And that is an issue when we talk about the  Pomodoro Technique for ADHD writers! If you want to sink into the blissful writing flow (do make sure you hyperfocus on the right thing, though!), and you have a long attention span that lasts for hours on end, a timer going off every 25 minutes is going to drag you right back out of your hyperfocus and into the real world, where you’re supposed to be taking a break.

The resulting frustration, however, might help you crack this “Pomodoro Technique for ADHD writers” thing once and for all. 

Mastering your attention span with a modified Pomodoro

At this point your first question might be: why use the Pomodoro Technique at all? You see, I’m actually a big fan of some of the aspects of Pomodoro. I think that having shorter writing sprints with goals attached for each makes it less likely that you get distracted. I also think that most of us give ourselves fewer breaks than our attention span would benefit from. And a reliance on an external timer can actually be very helpful for those of us who struggle with time sense and estimation. And that means that the Pomodoro technique can be helpful for some of the most common struggles of ADHD writers (read more about that in this blog post).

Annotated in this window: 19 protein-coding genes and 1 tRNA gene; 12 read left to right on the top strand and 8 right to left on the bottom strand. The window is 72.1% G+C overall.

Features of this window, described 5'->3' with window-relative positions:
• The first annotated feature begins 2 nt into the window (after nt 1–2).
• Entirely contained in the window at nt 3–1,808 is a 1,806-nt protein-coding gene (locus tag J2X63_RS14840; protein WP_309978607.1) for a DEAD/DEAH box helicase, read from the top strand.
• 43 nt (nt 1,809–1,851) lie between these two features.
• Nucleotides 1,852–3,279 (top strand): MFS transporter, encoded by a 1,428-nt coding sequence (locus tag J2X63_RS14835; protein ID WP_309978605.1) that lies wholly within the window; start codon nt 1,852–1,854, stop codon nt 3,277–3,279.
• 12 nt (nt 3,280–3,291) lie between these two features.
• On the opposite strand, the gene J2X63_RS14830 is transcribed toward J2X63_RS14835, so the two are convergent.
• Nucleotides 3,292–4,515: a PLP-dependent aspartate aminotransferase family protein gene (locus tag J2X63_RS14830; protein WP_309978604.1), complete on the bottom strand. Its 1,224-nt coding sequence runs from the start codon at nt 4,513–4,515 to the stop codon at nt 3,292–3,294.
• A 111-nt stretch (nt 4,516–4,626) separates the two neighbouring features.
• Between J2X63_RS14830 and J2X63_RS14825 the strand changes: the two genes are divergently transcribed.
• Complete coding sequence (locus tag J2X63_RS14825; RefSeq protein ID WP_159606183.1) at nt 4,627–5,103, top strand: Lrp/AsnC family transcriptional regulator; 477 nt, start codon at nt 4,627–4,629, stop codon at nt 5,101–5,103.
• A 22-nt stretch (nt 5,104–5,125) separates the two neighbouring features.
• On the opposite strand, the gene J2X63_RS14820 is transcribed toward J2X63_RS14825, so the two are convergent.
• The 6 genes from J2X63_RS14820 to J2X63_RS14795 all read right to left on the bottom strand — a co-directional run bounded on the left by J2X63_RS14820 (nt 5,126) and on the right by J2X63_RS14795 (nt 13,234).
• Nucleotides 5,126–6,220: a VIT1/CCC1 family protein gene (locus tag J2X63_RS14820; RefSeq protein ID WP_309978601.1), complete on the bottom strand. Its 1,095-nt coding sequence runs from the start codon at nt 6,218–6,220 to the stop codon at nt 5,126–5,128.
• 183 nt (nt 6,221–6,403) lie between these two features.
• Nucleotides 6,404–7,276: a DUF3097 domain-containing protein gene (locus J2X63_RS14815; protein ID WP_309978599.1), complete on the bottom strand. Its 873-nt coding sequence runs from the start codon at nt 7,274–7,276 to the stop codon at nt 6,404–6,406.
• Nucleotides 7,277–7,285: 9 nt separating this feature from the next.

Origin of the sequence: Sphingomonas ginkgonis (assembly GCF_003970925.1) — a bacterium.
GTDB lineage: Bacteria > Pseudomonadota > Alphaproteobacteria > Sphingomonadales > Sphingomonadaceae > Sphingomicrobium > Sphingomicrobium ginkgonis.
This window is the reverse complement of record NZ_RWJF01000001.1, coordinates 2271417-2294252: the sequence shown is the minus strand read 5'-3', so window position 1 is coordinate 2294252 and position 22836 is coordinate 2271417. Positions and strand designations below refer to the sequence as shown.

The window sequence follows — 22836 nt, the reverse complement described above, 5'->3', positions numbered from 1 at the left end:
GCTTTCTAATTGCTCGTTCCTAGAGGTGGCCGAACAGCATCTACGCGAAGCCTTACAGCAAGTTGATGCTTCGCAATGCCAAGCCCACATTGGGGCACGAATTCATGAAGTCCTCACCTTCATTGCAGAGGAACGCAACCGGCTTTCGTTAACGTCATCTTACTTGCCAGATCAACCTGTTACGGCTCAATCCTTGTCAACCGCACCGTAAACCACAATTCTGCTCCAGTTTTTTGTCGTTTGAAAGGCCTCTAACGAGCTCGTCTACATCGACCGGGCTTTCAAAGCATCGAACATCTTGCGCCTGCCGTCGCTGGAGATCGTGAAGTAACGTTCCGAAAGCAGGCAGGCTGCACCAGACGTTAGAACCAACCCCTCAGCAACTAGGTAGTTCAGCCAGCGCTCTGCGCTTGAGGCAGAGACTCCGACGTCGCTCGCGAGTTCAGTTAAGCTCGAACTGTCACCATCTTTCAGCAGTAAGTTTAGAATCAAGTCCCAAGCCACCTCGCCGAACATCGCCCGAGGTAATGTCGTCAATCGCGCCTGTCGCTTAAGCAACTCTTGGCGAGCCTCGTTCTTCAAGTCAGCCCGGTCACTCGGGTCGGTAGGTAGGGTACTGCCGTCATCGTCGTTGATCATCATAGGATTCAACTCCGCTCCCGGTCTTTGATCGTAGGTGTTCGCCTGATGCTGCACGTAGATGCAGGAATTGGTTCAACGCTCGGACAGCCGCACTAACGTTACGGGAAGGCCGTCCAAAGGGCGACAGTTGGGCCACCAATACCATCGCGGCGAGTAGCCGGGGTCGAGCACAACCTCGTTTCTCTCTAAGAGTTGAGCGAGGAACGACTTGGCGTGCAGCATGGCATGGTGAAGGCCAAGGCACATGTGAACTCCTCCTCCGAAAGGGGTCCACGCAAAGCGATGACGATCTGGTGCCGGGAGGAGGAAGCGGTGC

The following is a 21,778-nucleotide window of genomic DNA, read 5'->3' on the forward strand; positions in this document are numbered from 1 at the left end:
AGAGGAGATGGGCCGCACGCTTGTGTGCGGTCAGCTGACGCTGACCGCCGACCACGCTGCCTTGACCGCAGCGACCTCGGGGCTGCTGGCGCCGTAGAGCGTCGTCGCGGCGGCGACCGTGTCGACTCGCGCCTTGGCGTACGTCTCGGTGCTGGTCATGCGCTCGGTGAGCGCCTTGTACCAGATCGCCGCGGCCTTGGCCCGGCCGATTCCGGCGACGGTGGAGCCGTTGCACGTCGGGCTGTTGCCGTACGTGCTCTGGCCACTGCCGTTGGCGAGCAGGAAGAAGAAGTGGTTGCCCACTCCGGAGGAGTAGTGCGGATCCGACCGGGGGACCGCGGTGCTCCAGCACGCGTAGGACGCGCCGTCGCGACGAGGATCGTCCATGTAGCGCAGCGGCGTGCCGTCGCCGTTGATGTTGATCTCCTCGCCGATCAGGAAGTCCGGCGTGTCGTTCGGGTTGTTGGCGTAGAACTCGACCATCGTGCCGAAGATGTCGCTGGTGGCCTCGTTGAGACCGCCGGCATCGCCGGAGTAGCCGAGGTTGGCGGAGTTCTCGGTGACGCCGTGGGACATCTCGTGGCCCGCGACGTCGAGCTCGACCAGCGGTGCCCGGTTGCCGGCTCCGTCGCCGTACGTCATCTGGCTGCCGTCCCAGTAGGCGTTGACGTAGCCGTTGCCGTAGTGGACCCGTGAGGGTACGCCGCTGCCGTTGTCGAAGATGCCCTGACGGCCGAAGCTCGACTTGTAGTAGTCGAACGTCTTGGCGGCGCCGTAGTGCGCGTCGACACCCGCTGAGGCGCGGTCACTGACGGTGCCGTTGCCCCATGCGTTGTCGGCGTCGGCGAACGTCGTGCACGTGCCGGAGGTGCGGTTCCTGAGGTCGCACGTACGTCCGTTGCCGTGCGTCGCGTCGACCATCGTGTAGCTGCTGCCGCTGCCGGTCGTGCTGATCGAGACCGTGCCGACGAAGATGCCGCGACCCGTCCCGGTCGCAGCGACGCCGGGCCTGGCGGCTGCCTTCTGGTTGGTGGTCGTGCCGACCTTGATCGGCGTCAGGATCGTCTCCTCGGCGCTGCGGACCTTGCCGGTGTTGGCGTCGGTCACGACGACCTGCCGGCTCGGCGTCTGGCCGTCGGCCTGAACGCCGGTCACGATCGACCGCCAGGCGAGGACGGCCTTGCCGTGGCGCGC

So what can you do then, if you want to get the Pomodoro benefits but modify it to a “Pomodoro Technique for ADHD”? Well, I have a few tested-and-true solutions for you.  It’s certainly possible to make it work: you can use the Pomodoro Technique with ADHD. You’ll just have to make some adjustments based on your attention span. 

The #1 trick to managing ADHD as  a writer

The best way to manage your ADHD is to experiment. As I said: whenever you feel too confined, your inner rebel will come out. If you do the same thing every day, there’s a pretty good chance you’ll get bored and, you’ve guessed it, your inner rebel will come out. 

So what you do is: change constantly. Every time you change a habit, it will feel new to you again. And when something feels new, it’s a lot easier to motivate yourself to do it! 

So by all means, use the Pomodoro Technique. But if you want to keep getting the benefits over time, you should keep changing the length of your “pomodoros,” and set your timer for different times. However, don’t randomly change the timer, let’s create some method in this madness. 

How to determine your attention span

The best way to decide how long to set your timer for is to actually check in with yourself and your attention span. Start with a 25-minute Pomodoro. Then, when the timer goes off, you can have 1 of 3 feelings.